Quality control consists of the actions necessary to certify that desired standards, processes, and quality requirements are adhered to during design, implementation, and production (Tricker & Sherring-Lucas, 2001). SLAs are a quality-control mechanism. SLAs help the program manager by contractually mandating that certain quality-control methods be implemented.
Contract oversight is easier when SLAs are established because they can be used to define the levels of service expected, explain how the measurement will be conducted, identify responsibilities, and set forth escalation procedures. The monitoring mandated by SLAs helps the program manager determine whether the contractor is meeting the quality requirements. When determining what quality metrics are included in the SLAs, it is helpful to determine the behavior you want from the contractor, and determine what measurements will most likely encourage that behavior (Kendrick, 2003).
SLAs help institutionalize a change review board to continually review the SLAs, evaluate new requirements, and ensure maintenance actions do not affect the SLAs. The change review board ensures that only authorized changes are enacted, that changes are tested against quality levels, that changes conform to architectural constraints, and those changes are properly documented. SLAs can also be written to specify quality requirements that deal specifically with the accuracy or effectiveness of configuration identification, configuration control, configuration accounting, and configuration audits.
In addition, SLAs provide a basis for common understanding of the services that will be performed, the levels of service to be expected, how they will be measured, as well as define the responsibilities of both parties to an SLA. Both parties must mutually agree upon contractual SLAs, or there will never be a contract. It is common-place to negotiate on the services and the performance levels that are requested and ultimately agreed upon. An SLA should contain a definition of service requirement that is both achievable by the provider and affordable by the customer. The customer and the ESP must also define a mutually acceptable set of indicators of the quality of service (Sturm et al., 2000). Note that SLAs can and should be modified throughout the lifecycle of a system as requirements change, technology improves, and efficiencies are gained.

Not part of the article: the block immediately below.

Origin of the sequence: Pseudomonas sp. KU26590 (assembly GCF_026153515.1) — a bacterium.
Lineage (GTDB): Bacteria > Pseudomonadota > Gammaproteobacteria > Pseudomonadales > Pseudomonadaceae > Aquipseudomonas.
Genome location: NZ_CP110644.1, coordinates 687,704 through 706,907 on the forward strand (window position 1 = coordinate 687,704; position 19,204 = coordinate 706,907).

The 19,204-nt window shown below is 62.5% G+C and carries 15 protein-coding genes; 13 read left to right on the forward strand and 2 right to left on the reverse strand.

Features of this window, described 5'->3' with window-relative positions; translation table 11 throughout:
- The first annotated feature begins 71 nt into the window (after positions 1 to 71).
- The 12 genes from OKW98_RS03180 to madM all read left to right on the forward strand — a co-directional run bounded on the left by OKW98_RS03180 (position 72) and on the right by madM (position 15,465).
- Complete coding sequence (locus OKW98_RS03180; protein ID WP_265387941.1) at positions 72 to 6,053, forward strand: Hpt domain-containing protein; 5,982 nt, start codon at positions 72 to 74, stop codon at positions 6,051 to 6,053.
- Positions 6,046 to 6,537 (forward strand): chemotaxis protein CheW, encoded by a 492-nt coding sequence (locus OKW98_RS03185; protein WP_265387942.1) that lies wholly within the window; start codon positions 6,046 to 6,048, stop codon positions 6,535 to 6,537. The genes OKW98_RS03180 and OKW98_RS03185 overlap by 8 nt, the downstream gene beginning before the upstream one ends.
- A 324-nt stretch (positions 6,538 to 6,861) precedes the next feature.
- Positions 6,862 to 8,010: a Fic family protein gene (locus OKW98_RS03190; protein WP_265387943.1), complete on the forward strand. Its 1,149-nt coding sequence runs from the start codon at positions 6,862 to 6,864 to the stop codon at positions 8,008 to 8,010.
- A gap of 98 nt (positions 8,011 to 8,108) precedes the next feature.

The use of SLAs helps to ensure that customer expectations are being met by establishing performance and quality objectives, and providing the metrics and a measurement methodology to ensure that those requirements are being met. An important part of customer service is monitoring the performance of the system to ensure that it is supporting the critical business processes in a manner acceptable to the customer. The fact that SLAs specify what is acceptable makes it easier for program managers to manage expectations.